After nearly four years of my whining about wanting to see Stonehenge, we finally made this happen.
Funnily, what made this trip really happen wasn’t my nagging but my desire to visit a tack shop in Wilton, which is right next to Salisbury. The things one does for the right boots…
Anyway, I was really looking forward to this trip, and I set off to roughly plan what we would do.
Darren takes great pride in planning our trips to the nth detail and said it was my responsibility to do similarly. I delivered with a spreadsheet and a google map (Shocker), that we largely adhered to. (note: this was the first spreadsheet to include specific timings.)
So following our arrival we hopped on the Stonehenge Tour bus outside of the station and enjoyed a historical tour of Salisbury en route to Stonehenge. Stonehenge is first visible from the A303. I saw it a few years ago en route to Cornwall, and it was such a surprise to see it there. if you want to see it a bit closer, you have to buy tickets and enter the site. Seeing Stonehenge doesn’t require a lot of time. We walked around the site in its entirety in about 40 minutes. There’s a free audio guide as well, but we decided to skip that because we hoped to take the earlier bus back into Salisbury.
After an undocumented lunch of Steak & Ale pie and Bangers & Mash, we headed off in search of the perfect riding boots.
Equishop came highly recommended by a riding instructor I know,and given that I was having a miserable time finding boots, it seemed worth the trek. Unfortunately, my experience wasn’t as good as his was. The overall customer service and selection available within the shop was quite good, but the fitter who helped me seemed very content to sell me a pair of Ariat boots that had way too much free space in the calf. My acquaintance’s experience was completely different. he joked that they made him try on every pair in the store and checked the fit like he was five years old, which was exactly what I was looking for. Would I go there again, yes, but something I’ve learned on this boot hunt is that you need to find the right fitter and I didn’t do that in this case. (I’ve since found boots and am a happy girl.)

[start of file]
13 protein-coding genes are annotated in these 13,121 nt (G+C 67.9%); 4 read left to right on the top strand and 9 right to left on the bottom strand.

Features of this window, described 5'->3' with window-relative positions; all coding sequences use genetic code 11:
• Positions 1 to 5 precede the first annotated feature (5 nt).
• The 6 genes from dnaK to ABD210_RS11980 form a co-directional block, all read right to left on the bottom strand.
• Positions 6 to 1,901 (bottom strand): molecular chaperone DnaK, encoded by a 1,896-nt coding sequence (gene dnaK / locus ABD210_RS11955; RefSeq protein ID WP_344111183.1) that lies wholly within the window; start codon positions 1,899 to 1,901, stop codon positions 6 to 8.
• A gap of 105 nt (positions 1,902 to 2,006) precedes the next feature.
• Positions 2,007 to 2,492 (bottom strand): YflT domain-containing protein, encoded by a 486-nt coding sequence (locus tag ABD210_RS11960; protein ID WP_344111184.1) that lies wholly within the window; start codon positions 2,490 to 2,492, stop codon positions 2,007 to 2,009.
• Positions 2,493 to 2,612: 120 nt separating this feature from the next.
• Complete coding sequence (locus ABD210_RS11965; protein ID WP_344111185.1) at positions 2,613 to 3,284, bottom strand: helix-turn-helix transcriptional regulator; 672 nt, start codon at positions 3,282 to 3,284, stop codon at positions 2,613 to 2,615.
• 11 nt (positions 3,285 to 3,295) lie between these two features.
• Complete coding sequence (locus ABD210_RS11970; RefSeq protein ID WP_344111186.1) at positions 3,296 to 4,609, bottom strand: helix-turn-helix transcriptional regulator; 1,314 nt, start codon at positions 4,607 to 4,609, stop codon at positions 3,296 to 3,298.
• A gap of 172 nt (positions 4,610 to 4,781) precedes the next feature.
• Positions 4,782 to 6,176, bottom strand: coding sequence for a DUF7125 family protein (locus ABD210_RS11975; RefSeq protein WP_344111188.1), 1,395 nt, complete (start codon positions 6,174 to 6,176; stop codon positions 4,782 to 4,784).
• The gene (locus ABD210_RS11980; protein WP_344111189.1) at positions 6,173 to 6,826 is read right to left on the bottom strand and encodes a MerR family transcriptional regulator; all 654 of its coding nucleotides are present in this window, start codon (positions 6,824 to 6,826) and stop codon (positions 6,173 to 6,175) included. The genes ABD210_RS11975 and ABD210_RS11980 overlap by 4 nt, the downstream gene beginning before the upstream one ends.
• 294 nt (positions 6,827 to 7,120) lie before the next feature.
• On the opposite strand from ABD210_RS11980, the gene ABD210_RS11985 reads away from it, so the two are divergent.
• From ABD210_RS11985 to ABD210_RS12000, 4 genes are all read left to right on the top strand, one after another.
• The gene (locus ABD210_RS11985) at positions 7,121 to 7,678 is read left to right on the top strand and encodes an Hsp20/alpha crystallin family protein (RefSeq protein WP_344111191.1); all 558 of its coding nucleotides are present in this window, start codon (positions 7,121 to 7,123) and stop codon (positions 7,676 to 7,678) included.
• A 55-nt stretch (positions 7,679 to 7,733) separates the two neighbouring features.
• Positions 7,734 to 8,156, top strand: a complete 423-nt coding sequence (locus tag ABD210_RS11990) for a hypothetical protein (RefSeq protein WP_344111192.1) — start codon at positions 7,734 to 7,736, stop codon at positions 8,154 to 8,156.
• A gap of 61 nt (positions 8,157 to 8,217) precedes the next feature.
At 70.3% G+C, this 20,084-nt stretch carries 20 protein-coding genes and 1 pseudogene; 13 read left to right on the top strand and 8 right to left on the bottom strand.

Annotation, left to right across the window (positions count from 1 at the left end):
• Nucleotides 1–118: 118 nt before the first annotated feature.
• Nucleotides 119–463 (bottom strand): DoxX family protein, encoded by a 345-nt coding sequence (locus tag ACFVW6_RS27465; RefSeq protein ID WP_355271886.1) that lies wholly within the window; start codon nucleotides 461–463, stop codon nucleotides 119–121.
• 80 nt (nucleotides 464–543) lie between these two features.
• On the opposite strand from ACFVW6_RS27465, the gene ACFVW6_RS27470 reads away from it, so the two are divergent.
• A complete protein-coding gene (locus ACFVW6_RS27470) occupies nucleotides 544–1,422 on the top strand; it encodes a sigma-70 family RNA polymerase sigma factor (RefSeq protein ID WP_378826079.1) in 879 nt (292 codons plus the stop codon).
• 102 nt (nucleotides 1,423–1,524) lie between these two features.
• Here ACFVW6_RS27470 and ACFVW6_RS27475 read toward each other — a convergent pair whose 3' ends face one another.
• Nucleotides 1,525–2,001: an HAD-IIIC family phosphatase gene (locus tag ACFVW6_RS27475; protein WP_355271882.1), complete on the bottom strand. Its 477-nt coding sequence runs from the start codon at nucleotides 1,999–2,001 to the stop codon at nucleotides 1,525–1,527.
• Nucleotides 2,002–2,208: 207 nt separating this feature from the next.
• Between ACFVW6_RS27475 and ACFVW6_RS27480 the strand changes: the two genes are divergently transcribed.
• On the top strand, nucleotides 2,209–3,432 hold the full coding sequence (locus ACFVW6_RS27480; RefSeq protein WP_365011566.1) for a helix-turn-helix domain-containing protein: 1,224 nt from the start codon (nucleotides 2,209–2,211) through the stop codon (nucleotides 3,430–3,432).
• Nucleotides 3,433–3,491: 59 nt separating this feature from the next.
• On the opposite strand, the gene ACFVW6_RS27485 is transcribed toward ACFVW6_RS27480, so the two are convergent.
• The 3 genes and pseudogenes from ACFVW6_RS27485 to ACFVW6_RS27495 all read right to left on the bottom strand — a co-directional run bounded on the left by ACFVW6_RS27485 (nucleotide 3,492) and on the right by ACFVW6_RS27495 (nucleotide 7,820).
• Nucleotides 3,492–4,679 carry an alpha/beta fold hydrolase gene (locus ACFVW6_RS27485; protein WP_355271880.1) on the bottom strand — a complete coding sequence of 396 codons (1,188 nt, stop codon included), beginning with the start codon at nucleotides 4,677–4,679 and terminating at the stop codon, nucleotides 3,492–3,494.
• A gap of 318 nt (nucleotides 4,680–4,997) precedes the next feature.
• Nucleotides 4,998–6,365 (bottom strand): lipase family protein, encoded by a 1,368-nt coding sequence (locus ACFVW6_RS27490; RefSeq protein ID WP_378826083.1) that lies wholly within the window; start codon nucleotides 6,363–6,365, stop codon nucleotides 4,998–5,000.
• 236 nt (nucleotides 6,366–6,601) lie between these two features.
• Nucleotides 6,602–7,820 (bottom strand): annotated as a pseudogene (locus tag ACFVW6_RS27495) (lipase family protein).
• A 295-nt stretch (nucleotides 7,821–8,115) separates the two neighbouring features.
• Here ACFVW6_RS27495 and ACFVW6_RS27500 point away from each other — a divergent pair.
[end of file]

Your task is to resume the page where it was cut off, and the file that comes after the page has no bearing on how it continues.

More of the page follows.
So, leaving the shop a bit deflated and empty handed, we headed back into Salisbury to the Cathedral.
Salisbury Cathedral, built in the 13th century is famous for its 123m spire, the tallest in England. One can visit the base of the spire via 332 steps on organized tours, but we arrived too late for the last one on a summer Saturday (1530). It’s also famous for being the home to one of the four original copies of the Magna Carta and houses the world’s oldest, still functioning clock, built in 1382.
I’ve included some interior pictures of the Cathedral, but photos in the Chapter House, where the Magna Carta is housed, were not permitted.
After seeing the Cathedral, we had a bit of a wander around the City Center, followed by a pint at The Chough. A chough is a type of bird – I learn something new every day.
Then, unfortunately, it was time to head back to the rail station!